Despite fears about the many negatives from a Donald Trump presidency, one positive could be his shattering of the monopoly that neocons and liberal hawks now hold over U.S. foreign policy, says Robert Parry.
But the question after Jan. 20 will be whether Trump has the guts and tenacity to enact some of the “change” that Obama promised. Particularly, will Trump stay the course in challenging the neocon/liberal-hawk establishment that rules the roost of Washington’s foreign policy?
Can Trump withstand the barrage of slings and arrows that will zero in on him if he rejects the neocons’ “regime change” ambitions and if he presses for a détente with Russia to resolve the Ukraine crisis and to present a united front against Islamic terrorism?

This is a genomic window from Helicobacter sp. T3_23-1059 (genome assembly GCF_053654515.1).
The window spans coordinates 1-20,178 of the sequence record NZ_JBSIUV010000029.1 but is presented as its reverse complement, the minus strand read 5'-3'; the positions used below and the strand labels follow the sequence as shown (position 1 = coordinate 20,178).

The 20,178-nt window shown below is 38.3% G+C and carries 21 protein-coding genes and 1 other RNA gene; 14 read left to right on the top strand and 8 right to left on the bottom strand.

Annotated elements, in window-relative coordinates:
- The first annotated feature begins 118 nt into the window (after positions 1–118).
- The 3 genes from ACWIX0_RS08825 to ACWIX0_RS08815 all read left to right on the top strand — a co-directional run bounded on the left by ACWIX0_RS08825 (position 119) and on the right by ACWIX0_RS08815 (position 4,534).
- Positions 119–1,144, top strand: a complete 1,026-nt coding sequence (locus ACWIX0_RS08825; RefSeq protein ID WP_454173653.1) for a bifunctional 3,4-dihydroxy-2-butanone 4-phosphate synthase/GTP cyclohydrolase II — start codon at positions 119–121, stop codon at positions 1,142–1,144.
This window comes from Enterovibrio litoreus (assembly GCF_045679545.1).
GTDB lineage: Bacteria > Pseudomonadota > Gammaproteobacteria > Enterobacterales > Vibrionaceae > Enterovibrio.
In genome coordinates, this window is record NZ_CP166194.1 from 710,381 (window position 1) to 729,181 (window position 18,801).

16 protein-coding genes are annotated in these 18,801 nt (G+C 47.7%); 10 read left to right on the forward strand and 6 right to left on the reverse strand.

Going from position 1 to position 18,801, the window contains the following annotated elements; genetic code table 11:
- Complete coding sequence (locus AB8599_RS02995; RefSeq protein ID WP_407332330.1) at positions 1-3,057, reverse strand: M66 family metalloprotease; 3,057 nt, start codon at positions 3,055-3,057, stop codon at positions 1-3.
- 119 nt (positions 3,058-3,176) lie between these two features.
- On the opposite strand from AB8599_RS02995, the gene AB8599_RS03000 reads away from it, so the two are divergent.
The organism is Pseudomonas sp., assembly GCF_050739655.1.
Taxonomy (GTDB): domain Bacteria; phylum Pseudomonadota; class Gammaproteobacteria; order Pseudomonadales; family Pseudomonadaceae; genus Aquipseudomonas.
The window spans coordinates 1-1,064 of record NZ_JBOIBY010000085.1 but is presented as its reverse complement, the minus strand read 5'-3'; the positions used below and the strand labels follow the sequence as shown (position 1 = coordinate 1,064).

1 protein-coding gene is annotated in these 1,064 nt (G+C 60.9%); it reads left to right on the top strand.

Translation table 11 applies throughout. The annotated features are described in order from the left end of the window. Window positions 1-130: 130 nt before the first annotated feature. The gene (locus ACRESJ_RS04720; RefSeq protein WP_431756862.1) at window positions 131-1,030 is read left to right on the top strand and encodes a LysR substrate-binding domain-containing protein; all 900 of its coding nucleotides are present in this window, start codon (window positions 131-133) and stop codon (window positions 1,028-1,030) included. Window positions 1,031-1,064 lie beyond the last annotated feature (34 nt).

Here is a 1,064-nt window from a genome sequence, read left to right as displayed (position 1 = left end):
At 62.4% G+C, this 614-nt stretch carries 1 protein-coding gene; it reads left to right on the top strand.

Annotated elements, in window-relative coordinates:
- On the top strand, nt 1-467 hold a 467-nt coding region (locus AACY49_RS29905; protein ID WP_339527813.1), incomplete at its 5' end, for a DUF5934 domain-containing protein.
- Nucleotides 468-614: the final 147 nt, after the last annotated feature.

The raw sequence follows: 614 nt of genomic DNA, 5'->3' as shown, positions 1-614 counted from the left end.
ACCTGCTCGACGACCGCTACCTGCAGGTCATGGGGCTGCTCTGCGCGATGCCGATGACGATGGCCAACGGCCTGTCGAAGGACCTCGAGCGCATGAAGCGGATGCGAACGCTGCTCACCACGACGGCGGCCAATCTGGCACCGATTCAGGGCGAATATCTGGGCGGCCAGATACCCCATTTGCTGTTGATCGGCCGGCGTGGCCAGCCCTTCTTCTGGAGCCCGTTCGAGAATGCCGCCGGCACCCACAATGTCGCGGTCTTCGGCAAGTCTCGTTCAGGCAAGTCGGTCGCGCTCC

If Trump moves in those directions – pulling back on the New Cold War with Russia and ending the coddling of Saudi Arabia over its covert backing of jihadists across the region – he could finally put the U.S. government on a more rational track for achieving its national interests.